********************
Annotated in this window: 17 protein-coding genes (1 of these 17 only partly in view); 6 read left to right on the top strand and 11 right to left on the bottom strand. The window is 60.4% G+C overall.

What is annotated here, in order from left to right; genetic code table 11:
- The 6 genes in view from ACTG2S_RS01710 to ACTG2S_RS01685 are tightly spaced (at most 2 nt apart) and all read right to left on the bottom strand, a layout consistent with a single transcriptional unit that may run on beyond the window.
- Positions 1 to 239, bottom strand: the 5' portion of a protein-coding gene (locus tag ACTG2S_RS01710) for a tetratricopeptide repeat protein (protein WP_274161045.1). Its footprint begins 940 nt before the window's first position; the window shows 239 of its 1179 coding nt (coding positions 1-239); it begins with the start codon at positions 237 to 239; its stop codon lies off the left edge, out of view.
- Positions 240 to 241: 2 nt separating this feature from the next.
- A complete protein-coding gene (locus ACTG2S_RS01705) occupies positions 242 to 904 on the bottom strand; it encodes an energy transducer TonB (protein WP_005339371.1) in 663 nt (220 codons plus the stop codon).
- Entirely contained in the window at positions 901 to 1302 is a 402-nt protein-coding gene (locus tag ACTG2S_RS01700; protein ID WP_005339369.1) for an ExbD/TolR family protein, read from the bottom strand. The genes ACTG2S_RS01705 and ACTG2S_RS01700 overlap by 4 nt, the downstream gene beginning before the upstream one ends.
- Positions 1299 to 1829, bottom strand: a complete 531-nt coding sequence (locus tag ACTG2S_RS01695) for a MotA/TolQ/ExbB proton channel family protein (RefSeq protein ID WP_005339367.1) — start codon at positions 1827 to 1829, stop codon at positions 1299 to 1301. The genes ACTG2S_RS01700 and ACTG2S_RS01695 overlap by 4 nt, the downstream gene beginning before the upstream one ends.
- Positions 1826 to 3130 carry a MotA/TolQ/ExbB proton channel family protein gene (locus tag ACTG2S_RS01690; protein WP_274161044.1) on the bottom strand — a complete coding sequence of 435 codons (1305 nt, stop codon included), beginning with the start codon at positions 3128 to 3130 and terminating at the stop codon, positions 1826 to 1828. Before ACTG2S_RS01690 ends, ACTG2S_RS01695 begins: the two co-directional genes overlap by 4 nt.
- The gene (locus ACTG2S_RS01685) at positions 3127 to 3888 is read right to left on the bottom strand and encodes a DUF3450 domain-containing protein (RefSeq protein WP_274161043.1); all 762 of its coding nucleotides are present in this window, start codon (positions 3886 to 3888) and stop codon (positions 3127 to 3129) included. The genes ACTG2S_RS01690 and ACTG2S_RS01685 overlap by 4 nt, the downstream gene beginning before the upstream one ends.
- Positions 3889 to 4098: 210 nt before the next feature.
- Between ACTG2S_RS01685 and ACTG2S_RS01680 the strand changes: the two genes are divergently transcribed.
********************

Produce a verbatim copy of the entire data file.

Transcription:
Annotated in this window: 17 protein-coding genes (1 of these 17 only partly in view); 6 read left to right on the top strand and 11 right to left on the bottom strand. The window is 60.4% G+C overall.

What is annotated here, in order from left to right; genetic code table 11:
- The 6 genes in view from ACTG2S_RS01710 to ACTG2S_RS01685 are tightly spaced (at most 2 nt apart) and all read right to left on the bottom strand, a layout consistent with a single transcriptional unit that may run on beyond the window.
- Positions 1 to 239, bottom strand: the 5' portion of a protein-coding gene (locus tag ACTG2S_RS01710) for a tetratricopeptide repeat protein (protein WP_274161045.1). Its footprint begins 940 nt before the window's first position; the window shows 239 of its 1179 coding nt (coding positions 1-239); it begins with the start codon at positions 237 to 239; its stop codon lies off the left edge, out of view.
- Positions 240 to 241: 2 nt separating this feature from the next.
- A complete protein-coding gene (locus ACTG2S_RS01705) occupies positions 242 to 904 on the bottom strand; it encodes an energy transducer TonB (protein WP_005339371.1) in 663 nt (220 codons plus the stop codon).
- Entirely contained in the window at positions 901 to 1302 is a 402-nt protein-coding gene (locus tag ACTG2S_RS01700; protein ID WP_005339369.1) for an ExbD/TolR family protein, read from the bottom strand. The genes ACTG2S_RS01705 and ACTG2S_RS01700 overlap by 4 nt, the downstream gene beginning before the upstream one ends.
- Positions 1299 to 1829, bottom strand: a complete 531-nt coding sequence (locus tag ACTG2S_RS01695) for a MotA/TolQ/ExbB proton channel family protein (RefSeq protein ID WP_005339367.1) — start codon at positions 1827 to 1829, stop codon at positions 1299 to 1301. The genes ACTG2S_RS01700 and ACTG2S_RS01695 overlap by 4 nt, the downstream gene beginning before the upstream one ends.
- Positions 1826 to 3130 carry a MotA/TolQ/ExbB proton channel family protein gene (locus tag ACTG2S_RS01690; protein WP_274161044.1) on the bottom strand — a complete coding sequence of 435 codons (1305 nt, stop codon included), beginning with the start codon at positions 3128 to 3130 and terminating at the stop codon, positions 1826 to 1828. Before ACTG2S_RS01690 ends, ACTG2S_RS01695 begins: the two co-directional genes overlap by 4 nt.
- The gene (locus ACTG2S_RS01685) at positions 3127 to 3888 is read right to left on the bottom strand and encodes a DUF3450 domain-containing protein (RefSeq protein WP_274161043.1); all 762 of its coding nucleotides are present in this window, start codon (positions 3886 to 3888) and stop codon (positions 3127 to 3129) included. The genes ACTG2S_RS01690 and ACTG2S_RS01685 overlap by 4 nt, the downstream gene beginning before the upstream one ends.
- Positions 3889 to 4098: 210 nt before the next feature.
- Between ACTG2S_RS01685 and ACTG2S_RS01680 the strand changes: the two genes are divergently transcribed.